Saturday, October 14, 2006

Dot is fine but...

...the kitchen window has rather taken on the effect of a Birdie Shroud of Turin.

The danger of birds and windows, personified. An imprint left by feather powder on glass during a collision.

When first a bird comes to my house and before she is allowed to fly free for exercise during cage cleaning. We go through a ritual of visiting all the windows in the apartment.

"See, it's a window." Slight pressure from a finger causes a tiny tap of beak on glass, just in case someone forgets to close a blind. Also as the cages are cleaned after dark, much easier to flip off the light switch and retrieve a sitting bird than to chase it about the house for hours if he's feeling uncooperative. So if a window blind is missed and the glass is exposed all the bird usually sees is a reflection of himself and a bit of apartment as opposed to the tempting great outdoors.

Now I have to admit Dot isn't the brightest bulb in the avian world. His parent's abandoned the nest due to human intervention and his nestmate had already succumbed when a Good Samaritan brought Dot to our door.

And I must say, he didn't look at all well himself. But we got out the Neonate and the syringe and started feeding him. Low and behold Dot turned into a huge member of his species, though as I said a bit challenged when it comes to putting two and two together. He's the only bird ever, who's flown into the glass at our house after going through the" introduction to windows" ritual. Thank goodness he's nearly indestructible.

We'd tried not to human imprint Dot in his babyhood, and as he's a big strong bird we'd hoped to release him. Unfortunately when he took to attempting to copulate with the top of Samantha's blonde head everytime he got near her, (his nestmate was white so blonde was the nearest thing to what he's wired to look for when it comes to mates), it became apparent that a bird that lands on every blonde he sees, isn't going to make it in the wild for long. Dot joined the household flock.
Which brings us to yesterday. Out comes Dot from his cage. He flies to the kitchen and eyes the big plant saucer on the floor filled with water for bathing. He lands next to it and considers..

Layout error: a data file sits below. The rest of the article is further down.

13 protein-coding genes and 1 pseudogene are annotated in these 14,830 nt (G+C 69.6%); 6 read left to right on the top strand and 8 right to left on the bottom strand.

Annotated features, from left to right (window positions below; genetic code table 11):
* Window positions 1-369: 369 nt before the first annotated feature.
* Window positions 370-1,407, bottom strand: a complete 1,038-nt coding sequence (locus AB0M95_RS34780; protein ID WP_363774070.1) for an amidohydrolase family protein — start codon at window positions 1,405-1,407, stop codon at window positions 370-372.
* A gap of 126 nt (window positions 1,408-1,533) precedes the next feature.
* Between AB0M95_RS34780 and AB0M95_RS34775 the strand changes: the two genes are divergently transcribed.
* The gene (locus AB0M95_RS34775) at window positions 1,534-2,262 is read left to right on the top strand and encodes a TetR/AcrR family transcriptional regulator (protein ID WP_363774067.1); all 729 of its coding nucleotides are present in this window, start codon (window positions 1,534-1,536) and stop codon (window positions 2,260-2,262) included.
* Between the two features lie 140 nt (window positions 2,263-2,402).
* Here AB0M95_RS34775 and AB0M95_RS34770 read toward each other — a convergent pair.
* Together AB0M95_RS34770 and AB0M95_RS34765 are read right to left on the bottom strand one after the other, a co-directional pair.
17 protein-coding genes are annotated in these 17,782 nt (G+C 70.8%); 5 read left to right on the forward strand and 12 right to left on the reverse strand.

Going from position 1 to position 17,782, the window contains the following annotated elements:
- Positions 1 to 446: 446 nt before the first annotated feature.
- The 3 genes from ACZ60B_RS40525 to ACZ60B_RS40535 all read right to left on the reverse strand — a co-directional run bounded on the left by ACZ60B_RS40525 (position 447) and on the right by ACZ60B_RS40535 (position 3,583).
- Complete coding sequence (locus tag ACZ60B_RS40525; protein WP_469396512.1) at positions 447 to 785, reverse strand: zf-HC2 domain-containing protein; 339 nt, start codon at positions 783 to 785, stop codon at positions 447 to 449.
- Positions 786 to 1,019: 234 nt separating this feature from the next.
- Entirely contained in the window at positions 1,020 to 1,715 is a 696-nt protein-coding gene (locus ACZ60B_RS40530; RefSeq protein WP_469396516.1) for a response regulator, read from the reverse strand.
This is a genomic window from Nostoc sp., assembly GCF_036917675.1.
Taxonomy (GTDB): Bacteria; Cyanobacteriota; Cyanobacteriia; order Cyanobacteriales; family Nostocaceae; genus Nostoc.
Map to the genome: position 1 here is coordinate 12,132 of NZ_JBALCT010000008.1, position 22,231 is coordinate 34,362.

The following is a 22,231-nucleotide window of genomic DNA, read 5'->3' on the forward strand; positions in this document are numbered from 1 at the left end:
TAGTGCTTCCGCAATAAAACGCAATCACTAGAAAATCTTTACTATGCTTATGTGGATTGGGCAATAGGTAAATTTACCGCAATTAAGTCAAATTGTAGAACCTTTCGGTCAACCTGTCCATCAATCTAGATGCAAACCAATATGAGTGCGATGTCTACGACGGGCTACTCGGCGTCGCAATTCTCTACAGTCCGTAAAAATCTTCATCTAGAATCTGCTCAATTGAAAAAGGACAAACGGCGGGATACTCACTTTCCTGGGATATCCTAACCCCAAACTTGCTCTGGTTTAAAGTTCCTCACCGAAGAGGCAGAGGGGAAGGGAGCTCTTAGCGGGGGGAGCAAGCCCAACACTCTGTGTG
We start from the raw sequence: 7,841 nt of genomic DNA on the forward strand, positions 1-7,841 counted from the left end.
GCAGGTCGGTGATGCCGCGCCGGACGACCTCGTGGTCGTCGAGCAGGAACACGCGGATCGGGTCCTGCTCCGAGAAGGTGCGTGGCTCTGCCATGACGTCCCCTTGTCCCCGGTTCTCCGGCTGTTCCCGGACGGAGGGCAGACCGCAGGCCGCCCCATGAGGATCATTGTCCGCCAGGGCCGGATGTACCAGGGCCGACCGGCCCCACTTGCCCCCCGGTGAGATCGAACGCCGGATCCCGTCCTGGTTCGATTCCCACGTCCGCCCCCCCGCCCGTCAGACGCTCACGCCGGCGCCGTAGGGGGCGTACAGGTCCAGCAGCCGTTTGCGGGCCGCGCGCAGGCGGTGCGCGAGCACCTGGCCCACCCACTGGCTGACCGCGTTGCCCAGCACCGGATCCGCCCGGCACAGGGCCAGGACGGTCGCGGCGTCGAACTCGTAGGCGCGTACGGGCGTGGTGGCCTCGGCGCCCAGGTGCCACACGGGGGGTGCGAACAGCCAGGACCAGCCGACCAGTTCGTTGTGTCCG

Now if this were Tip and Edge, they'd already have started their joint effort to remove the lid from the butter dish for a fat snack.

I return to cage cleaning duty....BLAM!

I'm back to the kitchen in a flash. And there's Dot standing on the mixer circling and cooing as if not a thing had happened. Though the Birdie Shroud of Turin is remarkably visible on the the kitchen window. He truly smacked it a good one. As I said, for the moment at least, seemingly indestructible.

Now window blind closing has become as big a priority as say, making sure the cats are all closed up in another room.

Donegal Browne

Thursday, October 12, 2006

Cornfield Technique

A mature Red-tail on a power pole by the roadside, hunting. She's a reasonably common sight in rural Wisconsin. What wasn't so common to me, being used to urban hawks, was her hunting technique in regards to a cornfield
Focused, tensed, then when taking to the air, she followed the visual line of the rows with precision. During each trip between poles, she made a number of long swoops just above the corn before curving to the next pole to perch.

She sits on the pole, focused. Then off she goes again to repeat the same process.

She's now strafed the whole cornfield from end to end, once again following the visual line of the rows, swooping down low to brush the tops of the dried tassels, then swooping up again to land on the next pole.

It made me wonder if perhaps she was driving prey into the farmyard where the cover was shorter and prey more easily nabbed. Or perhaps prey having been herded in that direction, the young or foolish, forgetting about the waiting hawk, might just meander out for a look-see in the green of the yard-and whoosh.

Watching her over a number of days on my trips up and down this road. I always saw her work the field in the same direction-towards the farmyard.